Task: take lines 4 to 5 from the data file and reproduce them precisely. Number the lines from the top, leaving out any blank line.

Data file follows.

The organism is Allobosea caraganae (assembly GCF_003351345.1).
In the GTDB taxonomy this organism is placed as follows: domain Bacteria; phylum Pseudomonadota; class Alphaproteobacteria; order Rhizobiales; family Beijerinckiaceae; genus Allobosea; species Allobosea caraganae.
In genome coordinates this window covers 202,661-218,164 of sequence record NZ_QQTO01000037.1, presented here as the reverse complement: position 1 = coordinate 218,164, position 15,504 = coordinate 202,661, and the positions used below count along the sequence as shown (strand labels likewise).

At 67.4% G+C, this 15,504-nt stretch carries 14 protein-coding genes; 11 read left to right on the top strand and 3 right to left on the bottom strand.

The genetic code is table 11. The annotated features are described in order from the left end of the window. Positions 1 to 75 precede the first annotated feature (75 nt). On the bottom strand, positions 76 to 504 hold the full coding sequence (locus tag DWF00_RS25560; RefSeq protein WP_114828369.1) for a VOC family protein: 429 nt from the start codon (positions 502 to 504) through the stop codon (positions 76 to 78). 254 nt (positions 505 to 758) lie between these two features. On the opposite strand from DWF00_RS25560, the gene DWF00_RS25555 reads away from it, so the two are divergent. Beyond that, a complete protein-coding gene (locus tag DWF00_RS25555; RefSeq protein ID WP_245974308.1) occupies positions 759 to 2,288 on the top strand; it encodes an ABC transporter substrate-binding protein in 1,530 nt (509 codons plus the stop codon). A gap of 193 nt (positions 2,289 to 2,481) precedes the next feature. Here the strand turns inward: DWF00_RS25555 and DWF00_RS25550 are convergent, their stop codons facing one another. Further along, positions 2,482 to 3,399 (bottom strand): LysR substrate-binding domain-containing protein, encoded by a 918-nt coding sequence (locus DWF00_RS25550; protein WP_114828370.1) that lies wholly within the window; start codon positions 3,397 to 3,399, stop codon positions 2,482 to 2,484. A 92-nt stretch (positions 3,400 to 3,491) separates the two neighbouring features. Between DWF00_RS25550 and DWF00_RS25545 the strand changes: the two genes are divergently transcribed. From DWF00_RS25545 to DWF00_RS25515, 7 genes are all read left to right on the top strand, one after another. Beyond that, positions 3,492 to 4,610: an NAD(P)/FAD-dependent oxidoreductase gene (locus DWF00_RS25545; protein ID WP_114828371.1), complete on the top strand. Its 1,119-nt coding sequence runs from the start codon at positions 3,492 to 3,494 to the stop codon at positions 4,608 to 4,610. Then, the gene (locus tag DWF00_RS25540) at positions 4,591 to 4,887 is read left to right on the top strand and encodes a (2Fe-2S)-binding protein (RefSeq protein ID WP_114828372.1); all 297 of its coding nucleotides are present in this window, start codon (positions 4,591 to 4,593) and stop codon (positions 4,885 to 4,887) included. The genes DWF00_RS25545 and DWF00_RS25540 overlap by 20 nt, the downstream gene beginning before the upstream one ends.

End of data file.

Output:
At 67.4% G+C, this 15,504-nt stretch carries 14 protein-coding genes; 11 read left to right on the top strand and 3 right to left on the bottom strand.

The genetic code is table 11. The annotated features are described in order from the left end of the window. Positions 1 to 75 precede the first annotated feature (75 nt). On the bottom strand, positions 76 to 504 hold the full coding sequence (locus tag DWF00_RS25560; RefSeq protein WP_114828369.1) for a VOC family protein: 429 nt from the start codon (positions 502 to 504) through the stop codon (positions 76 to 78). 254 nt (positions 505 to 758) lie between these two features. On the opposite strand from DWF00_RS25560, the gene DWF00_RS25555 reads away from it, so the two are divergent. Beyond that, a complete protein-coding gene (locus tag DWF00_RS25555; RefSeq protein ID WP_245974308.1) occupies positions 759 to 2,288 on the top strand; it encodes an ABC transporter substrate-binding protein in 1,530 nt (509 codons plus the stop codon). A gap of 193 nt (positions 2,289 to 2,481) precedes the next feature. Here the strand turns inward: DWF00_RS25555 and DWF00_RS25550 are convergent, their stop codons facing one another. Further along, positions 2,482 to 3,399 (bottom strand): LysR substrate-binding domain-containing protein, encoded by a 918-nt coding sequence (locus DWF00_RS25550; protein WP_114828370.1) that lies wholly within the window; start codon positions 3,397 to 3,399, stop codon positions 2,482 to 2,484. A 92-nt stretch (positions 3,400 to 3,491) separates the two neighbouring features. Between DWF00_RS25550 and DWF00_RS25545 the strand changes: the two genes are divergently transcribed. From DWF00_RS25545 to DWF00_RS25515, 7 genes are all read left to right on the top strand, one after another. Beyond that, positions 3,492 to 4,610: an NAD(P)/FAD-dependent oxidoreductase gene (locus DWF00_RS25545; protein ID WP_114828371.1), complete on the top strand. Its 1,119-nt coding sequence runs from the start codon at positions 3,492 to 3,494 to the stop codon at positions 4,608 to 4,610. Then, the gene (locus tag DWF00_RS25540) at positions 4,591 to 4,887 is read left to right on the top strand and encodes a (2Fe-2S)-binding protein (RefSeq protein ID WP_114828372.1); all 297 of its coding nucleotides are present in this window, start codon (positions 4,591 to 4,593) and stop codon (positions 4,885 to 4,887) included. The genes DWF00_RS25545 and DWF00_RS25540 overlap by 20 nt, the downstream gene beginning before the upstream one ends.